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First time cider maker panic

So I started a batch of Cider two nights ago…but I think I screwed the pooch on this one.

I noticed that the jugs of cider contain potassium sorbate…and I only noticed this after I boiled in 2 lbs of brown sugar, raisins, etc, and set it all up in a sanitized carboy…

I have a cider yeast sitting in a flask at home stepping up to a bigger starter size, but I am wondering if this will even matter/make a difference. I talked to my lhbs and he said potassium sorbate is used to kill yeast, and he thought I was S.O.L. I figured that I am already in too deep, so I may as well pitch the yeast anyway to see what happens…but has anyone else done this, and has it worked??? Is there anything you can use to counter the effect of potassium sorbate in the cider???

Any help is appreciated.

It might still work if you pitch a big healthy yeast starter. You won’t know until you try! I think it will more than likely still work out for you, although the yeast might crap out earlier than normal and give you a sweeter cider. Maybe. I say go for it – there’s not much to lose.

yeah, I am going to go for it. If it kind of seems to stall out after a while, and the gravity doesn’t get down as low as I would like it, is there any harm in pitching another packet of dry yeast at that point and try to start fermentation again???

I have a similar panic/question. First time campden tablet user here.

I picked up a gallon of unpasteurized cider at a mill over the weekend, and put a gallon of unpasteurized along with 2 other gallons of pasteurized into a carboy, added 3 crushed campden tablets to kill the bugs in the fresh stuff, and then put an airlock on it.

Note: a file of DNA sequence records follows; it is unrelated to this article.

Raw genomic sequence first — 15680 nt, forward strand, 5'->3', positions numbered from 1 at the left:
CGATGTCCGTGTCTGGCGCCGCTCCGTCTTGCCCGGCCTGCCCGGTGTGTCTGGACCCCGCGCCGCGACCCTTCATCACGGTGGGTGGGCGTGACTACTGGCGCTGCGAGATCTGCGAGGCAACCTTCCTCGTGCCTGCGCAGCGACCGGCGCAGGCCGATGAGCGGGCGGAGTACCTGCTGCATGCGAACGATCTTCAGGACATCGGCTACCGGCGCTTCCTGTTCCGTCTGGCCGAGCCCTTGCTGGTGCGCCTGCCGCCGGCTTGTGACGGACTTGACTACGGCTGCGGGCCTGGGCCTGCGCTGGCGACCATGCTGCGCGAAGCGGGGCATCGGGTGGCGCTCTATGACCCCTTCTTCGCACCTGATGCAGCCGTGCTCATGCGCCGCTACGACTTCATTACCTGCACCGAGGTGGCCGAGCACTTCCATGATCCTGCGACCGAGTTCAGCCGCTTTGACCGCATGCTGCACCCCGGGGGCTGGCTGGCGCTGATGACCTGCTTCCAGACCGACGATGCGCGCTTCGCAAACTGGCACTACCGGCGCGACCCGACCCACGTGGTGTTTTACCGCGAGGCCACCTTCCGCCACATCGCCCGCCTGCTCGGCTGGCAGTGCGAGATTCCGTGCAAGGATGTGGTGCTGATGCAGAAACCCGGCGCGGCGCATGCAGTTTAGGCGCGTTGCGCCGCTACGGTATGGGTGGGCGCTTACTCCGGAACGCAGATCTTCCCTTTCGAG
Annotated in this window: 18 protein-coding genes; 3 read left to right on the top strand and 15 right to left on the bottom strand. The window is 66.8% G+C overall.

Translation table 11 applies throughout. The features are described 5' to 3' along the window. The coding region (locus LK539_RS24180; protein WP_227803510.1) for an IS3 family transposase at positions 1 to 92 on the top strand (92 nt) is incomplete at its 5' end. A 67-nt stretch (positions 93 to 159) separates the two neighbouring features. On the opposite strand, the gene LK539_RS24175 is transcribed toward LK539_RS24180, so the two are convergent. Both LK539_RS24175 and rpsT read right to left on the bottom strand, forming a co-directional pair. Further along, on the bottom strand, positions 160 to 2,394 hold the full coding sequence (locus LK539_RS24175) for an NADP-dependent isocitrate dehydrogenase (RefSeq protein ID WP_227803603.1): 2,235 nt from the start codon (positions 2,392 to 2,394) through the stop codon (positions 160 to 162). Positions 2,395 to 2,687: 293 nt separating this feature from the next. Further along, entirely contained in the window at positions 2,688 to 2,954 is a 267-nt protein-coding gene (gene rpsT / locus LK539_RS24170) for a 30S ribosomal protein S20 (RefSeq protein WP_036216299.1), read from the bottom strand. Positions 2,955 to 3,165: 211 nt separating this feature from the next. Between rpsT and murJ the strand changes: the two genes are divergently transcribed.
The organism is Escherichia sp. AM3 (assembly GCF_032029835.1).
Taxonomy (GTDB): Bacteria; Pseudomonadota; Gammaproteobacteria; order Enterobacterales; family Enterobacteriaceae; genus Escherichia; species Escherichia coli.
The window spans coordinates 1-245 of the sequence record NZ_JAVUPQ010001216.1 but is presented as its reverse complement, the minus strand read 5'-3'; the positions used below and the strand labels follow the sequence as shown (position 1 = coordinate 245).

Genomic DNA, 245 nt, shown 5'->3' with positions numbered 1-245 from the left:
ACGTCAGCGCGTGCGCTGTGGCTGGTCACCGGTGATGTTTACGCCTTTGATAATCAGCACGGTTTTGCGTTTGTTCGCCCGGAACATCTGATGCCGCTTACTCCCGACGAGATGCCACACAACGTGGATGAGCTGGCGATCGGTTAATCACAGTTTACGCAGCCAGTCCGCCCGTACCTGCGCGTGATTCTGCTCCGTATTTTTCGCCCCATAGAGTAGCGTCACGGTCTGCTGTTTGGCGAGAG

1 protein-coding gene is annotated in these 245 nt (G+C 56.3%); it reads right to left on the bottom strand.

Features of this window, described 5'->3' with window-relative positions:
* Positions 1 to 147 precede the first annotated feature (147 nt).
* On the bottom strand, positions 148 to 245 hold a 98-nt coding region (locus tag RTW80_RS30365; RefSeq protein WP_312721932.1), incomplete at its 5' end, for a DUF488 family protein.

Do the campden tablets need to vent off, or do they break down over the 24 hours? I’ve seen winemaking instructions in a couple of places that seem to mention using cheesecloth or a dishtowel for that first 24 of sterilizing. Last night which was about 23 hours after the campden tabs I pitched in a packet of US-05 and am anxiously waiting for it to kick off.

What do you think? Thanks in advance.

BTW this is my third batch of cider this year but those were with store bought apple juice. First batch used bread yeast and it turned out very crisp after the funky yeast flavors aged out. I think I used D-47 for the second batch and it isn’t as dry or crisp and had a more wine-y flavor to it, which was part of the experiment.

@n8young: There’s no harm at all in pitching extra yeast if you need to. You can also add some yeast energizer at any time, which might give your yeast the boost it needs to get past the sorbate. All theoretical, of course, as I’ve never tried this. I just have a hunch that it might work. But maybe not.

@twdjr1: My understanding is that potassium metabisulfite (a.k.a., Campden or K-meta) releases SO2 (sulfur dioxide) gas into the cider, which is lethal to all sorts of wild yeast and bacteria, basically killing them through a chemical reaction with the cell walls. However, since it is a gas, it also wants to escape out the top of the fermenter. Some of it will stay dissolved in the cider for quite a long time, as gases can and do dissolve somewhat in aqueous liquids; however, a lot of it will either react chemically or bubble out. So what you’re left with, after about 24 hours, is a small dose of potassium metabisulfite that keeps wild critters from taking over, but is non-lethal if you pitch a ton of fresh yeast cells, some of which may die, but some will adapt to their new environment and grow strong and somewhat immune to small doses of K-meta. Make sense??